The Journal v NUFC: The ban that got the North East talking

The Journal and sister titles The Chronicle and Sunday Sun have hit the headlines after Newcastle United Football Club banned the newspapers

St James Park, the home of Newcastle United Football Club
St James Park, the home of Newcastle United Football Club

The Journal is not the first newspaper to be banned by Newcastle United Football Club and, sadly, it is unlikely we will be the last.

The ban on The Journal and our sister titles The Chronicle and Sunday Sun was actually imposed last Wednesday.

We decided to keep the news to ourselves for fear of the sanction becoming headline news and an unwelcome distraction in the run-up to the important derby match with Sunderland.

We didn’t want to be the news, nor should we be.

The only reason the ban has been in the headlines and all over social media since Sunday evening is down to the fact that the football club’s head of media prevented manager Alan Pardew from answering a question posed by our chief sports writer at a post-match Press conference – inside Sunderland’s stadium.

So why are we banned? Good question.

The club are unhappy with the way the ncjMedia titles covered last Saturday’s protest march by supporters who want owner Mike Ashley out of the club.

They said our coverage was unfair and negative and, considering less than 300 supporters took part, that it was disproportionate to the turnout.

Considering that their main issue is with the preview coverage in The Chronicle on the day of the march, you would have needed a crystal ball to decide what was proportionate.

There is no doubt from the communications we have received from the club that their sights have been fixed on The Chronicle – but the bullets have also been fired at The Journal and Sunday Sun.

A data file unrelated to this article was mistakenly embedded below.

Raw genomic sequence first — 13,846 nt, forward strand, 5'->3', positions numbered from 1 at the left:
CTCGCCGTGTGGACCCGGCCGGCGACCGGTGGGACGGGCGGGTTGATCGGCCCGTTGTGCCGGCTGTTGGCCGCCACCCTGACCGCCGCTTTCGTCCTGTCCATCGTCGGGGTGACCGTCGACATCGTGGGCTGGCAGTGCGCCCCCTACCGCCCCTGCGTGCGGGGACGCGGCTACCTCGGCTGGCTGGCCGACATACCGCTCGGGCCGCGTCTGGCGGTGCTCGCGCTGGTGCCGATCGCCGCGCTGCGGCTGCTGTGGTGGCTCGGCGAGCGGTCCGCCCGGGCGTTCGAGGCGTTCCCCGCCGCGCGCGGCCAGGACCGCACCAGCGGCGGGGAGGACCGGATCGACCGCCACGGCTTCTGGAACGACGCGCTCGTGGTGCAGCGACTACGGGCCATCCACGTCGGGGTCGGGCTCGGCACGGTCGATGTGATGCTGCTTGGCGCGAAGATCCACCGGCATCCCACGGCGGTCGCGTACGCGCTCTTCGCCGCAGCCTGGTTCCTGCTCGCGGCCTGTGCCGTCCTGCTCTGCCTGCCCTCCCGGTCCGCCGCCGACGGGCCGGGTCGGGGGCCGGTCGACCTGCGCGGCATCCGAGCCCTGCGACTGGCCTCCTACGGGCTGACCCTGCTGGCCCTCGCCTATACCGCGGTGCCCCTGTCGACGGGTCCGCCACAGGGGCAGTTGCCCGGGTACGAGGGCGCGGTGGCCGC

Some have taken to social media to express surprise at how quietly The Journal has taken the ban

The fact is we have been in this position before, and not just with the current regime.

And every time our response to Newcastle United has been the same: You do what you think you have to do – but it won’t make any difference to how we do things.

If people inside St James’ Park think that denying us access to media facilities, players and the manager will affect the quality and quantity of our coverage then they should re-read our sports pages over the past few days.

Informative. Analytical. Insightful. Challenging. Questioning. That won’t change

The Journal is a campaigning champion for the North East. We want people and businesses from this region to be a success and today, as always, that includes Newcastle United Football Club...

No matter what damage they do to the freedom of the Press.

Timeline of events

Saturday, October 19: ‘Lack of ambition’ sees fans take to the streets - an article on Page 16 previewing that day’s protest march.

Monday, October 21: Fans are United in their opposition to Ashley - an article on Page 4 reporting on Saturday’s march.

Tuesday, October 22: The editors of The Journal and Chronicle receive an email from NUFC’s head of media thanking The Journal for an excellent write-up on the club’s reciprocal pricing initiative but taking issue with the newspapers for our ‘unfairly negative’ coverage of the protest march. The only Journal headline or article that is complained of is our Page 4 headline from the Monday.

The Chronicle editor responds by defending our coverage and offers Ashley a right of reply.

Wednesday, October 23: The Editor of The Chronicle, who is also Editor in Chief for Trinity Mirror’s North East region, receives another email from the head of media informing him that Mike Ashley, Joe Kinnear, the board and the manager have unanimously decided to ban The Journal, Chronicle and Sunday Sun from St James’ Park with immediate effect for an indefinite period.

The email said our coverage was “completely disproportionate” and went on to say: “It is our opinion there was an underlying message of encouragement and support provided by your titles in the lead-up to the day and on the day itself.” The email ends: “We do not require a reply to this letter, our position on this issue is not up for negotiation.”

Thursday, October 24: The three ncjMedia editors discuss the ban and decide to say or do nothing until after the derby match to avoid any accusations of being a distraction in the run-up to such an important match.

Friday, October 25: The editors of The Journal and Sunday Sun write separate emails to the Head of Media pointing out our balanced and proportionate coverage of the protest and requesting an explanation as to why the ban had been applied. To date no response has been received from the club.

Sunday October 27: News of the ban breaks when NUFC’s Head of Media prevents Alan Pardew from answering a question from The Journal’s chief sports writer at a post-match Press conference at the Stadium of Light.

Click here to read the full text of the letter sent to ncjMedia

Journalists

David Whetstone
Culture Editor
Graeme Whitfield
Business Editor
Mark Douglas
Newcastle United Editor
Stuart Rayner
Sports Writer